Monday, May 23, 2011
Electric Cars Alone Solve Nothing
There was a time when, in my view, the subject of this article would have seemed too trivial to bother with – how naive I was. Thanks in large part to misinformation campaigns by oil pushers, the public at large remains grossly oblivious to climate change issues.
When false science permeates the media it leads to confusion among many, which can lead to frustration on their part. The long-term consequence of misinformation is an apathetic society. Apathy is a sad but accurate description of how a large proportion of the North American population feel about climate change.
The electric car on its own is not really a green solution. Traditional gas-guzzling cars have internal combustion engines that convert fossil fuels into energy to power them, while outputting significant amounts of carbon dioxide into the atmosphere in the process. Carbon dioxide is a greenhouse gas, so-named because it transforms the Earth’s surface into a greenhouse, trapping sunlight in, and gradually causing the surface temperature to increase.
What many fail to recognize is that an electric car, which requires no fuel, does require electrical energy; the first law of thermodynamics stipulates that the energy must come from somewhere. Electric car batteries are charged by plugging them into the local electrical grid, like a cell phone battery. The big question is then what powers your grid? Globally, the answer is fossil fuels 70% of the time. If you live in an area that is powered by coal for example, you are no further ahead environmentally by swapping for an electric vehicle. You are simply diverting the CO2 spewing from your car engine to your local power plant.
On the other hand, if you live in an area that gets its power from a non-fossil fuel source (nuclear, hydro, solar, wind...), then you are indeed reducing your carbon footprint effectively. If you are in this 30% minority, you should commend your government for it. If we are serious about curbing our carbon output, then as electric cars are phased onto our roads, fossil fuels must be phased out of energy production.
As an engineer, I prefer the electric car over the internal combustion version on many levels, but mostly because the design is simpler. Electric cars have far fewer parts, and thus require less work to assemble and less effort to maintain. On the flipside, some parts are incredibly expensive. In particular, the car battery remains a cost issue.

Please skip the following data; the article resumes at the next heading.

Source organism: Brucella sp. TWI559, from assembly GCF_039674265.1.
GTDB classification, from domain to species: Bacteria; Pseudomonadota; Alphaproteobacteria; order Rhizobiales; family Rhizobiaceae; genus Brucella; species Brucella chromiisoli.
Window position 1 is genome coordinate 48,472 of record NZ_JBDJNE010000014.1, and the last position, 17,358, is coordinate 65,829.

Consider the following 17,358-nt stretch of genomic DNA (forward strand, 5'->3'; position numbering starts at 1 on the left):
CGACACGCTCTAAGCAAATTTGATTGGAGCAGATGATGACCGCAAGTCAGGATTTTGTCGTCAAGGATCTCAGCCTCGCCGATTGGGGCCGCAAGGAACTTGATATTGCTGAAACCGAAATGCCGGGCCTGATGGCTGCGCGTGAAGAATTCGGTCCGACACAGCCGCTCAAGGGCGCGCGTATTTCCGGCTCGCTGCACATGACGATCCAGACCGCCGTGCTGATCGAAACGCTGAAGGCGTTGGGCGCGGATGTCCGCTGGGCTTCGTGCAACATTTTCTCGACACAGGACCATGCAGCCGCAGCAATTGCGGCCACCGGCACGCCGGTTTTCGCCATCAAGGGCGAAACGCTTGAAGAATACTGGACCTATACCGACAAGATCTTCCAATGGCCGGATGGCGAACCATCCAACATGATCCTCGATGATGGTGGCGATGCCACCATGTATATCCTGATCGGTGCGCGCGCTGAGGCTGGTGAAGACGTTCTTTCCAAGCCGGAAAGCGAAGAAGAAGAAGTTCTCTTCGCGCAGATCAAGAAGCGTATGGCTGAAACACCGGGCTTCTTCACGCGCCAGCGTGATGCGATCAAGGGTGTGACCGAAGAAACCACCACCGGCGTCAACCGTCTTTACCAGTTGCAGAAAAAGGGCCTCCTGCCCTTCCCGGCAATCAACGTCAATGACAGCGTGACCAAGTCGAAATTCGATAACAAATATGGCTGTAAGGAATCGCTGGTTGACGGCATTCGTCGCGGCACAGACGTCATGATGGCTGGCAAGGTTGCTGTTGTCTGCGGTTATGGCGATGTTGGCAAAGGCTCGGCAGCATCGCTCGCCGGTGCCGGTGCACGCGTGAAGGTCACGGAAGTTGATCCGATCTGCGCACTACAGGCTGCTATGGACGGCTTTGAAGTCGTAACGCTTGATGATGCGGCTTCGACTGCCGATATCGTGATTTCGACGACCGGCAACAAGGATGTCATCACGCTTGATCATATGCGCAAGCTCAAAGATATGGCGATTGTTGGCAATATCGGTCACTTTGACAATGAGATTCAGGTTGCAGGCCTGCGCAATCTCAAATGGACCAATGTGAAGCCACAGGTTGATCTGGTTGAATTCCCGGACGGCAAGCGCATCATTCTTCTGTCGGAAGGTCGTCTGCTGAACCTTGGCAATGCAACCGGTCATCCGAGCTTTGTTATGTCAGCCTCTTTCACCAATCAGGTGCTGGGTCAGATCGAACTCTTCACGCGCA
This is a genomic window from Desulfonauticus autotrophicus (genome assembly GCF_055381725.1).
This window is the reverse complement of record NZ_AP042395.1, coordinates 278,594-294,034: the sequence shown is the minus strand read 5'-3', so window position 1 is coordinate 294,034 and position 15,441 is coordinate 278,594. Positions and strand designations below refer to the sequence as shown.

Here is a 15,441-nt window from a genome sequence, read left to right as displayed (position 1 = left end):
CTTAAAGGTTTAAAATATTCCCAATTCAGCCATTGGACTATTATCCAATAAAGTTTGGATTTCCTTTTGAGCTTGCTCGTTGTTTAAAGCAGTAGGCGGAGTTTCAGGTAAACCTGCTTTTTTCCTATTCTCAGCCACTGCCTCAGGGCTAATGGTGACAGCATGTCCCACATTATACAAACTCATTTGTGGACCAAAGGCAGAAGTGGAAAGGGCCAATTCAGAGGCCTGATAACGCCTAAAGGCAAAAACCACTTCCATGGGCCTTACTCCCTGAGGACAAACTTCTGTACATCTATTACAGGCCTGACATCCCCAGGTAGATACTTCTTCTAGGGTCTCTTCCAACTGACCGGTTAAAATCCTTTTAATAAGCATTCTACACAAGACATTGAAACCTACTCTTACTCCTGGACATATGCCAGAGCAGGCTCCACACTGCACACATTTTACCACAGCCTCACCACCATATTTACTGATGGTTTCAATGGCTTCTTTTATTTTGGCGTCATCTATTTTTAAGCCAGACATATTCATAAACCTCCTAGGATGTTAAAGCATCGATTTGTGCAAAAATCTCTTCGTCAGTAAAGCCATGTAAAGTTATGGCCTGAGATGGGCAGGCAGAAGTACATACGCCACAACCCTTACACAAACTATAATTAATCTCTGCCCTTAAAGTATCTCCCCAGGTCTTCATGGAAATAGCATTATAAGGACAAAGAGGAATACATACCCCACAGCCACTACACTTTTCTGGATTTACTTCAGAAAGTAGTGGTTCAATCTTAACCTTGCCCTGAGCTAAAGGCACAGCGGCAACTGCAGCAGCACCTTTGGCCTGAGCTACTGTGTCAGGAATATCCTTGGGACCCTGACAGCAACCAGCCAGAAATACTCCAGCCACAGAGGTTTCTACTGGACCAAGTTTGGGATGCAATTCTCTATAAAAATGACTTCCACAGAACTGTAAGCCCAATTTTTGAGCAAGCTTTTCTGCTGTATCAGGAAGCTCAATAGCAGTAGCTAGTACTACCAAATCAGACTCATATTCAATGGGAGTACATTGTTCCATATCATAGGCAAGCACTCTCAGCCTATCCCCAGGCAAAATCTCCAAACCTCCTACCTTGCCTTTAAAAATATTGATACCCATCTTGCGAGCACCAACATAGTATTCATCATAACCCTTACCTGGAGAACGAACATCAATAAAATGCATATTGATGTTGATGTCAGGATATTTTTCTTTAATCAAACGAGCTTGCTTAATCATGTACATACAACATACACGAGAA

The car battery is at the center of the electric car debate as many key parameters are directly affected by its design. Fuel-powered cars can drive around 600 km on the highway with one tank of gas. Also, they can be refuelled in about five minutes. Optimizing these two parameters has been the primary goal for electric car technology over the past decade, and major strides have been made. 30 km on one charge has been increased to 150 km for more recent designs – not ideal for a long road trip, but completely adequate for all other purposes. Also, batteries can now be charged in minutes instead of hours.
Car performance is another issue that driving enthusiasts bring up. The reality is that 98% of the population have no need to get to 60 mph in less than 10 seconds. What today’s auto consumer wants is a car that gets them from A to B safely and affordably. If two cars are virtually equal in these two regards, the public will choose the one that is more environmentally friendly. Unfortunately, only the aforementioned 30% of people are in a position to make this choice and have it mean something.
The coming decade will bring a Honda Civic-like car that plugs into the electric grid for all of its power. Once they are mass-produced on the same order as combustion cars, and battery technology matures, the electric car price will be similar to that of the gas-guzzler. Couple that with the rising oil prices (and dwindling supply), and it is not far-fetched to predict that half of the cars on the road will be fully electric by the year 2030.
You may have noticed that I did not bring hybrids into this conversation. While they represent a useful technology, I tend not to support overly complex designs. Buying one car with two energy systems is like buying a 2-in-1 VCR/DVD player. Having twice the number of parts can lead to twice the amount of repairs.
What we need to make a real dent in our carbon dioxide emissions are power plants that do not emit them. Only then can electric cars be considered green. I stated this point to some friends of mine recently when a car commercial came on during some sporting event. The notion had never occurred to them, and so I thought it was a worthy one to pass on to my readers.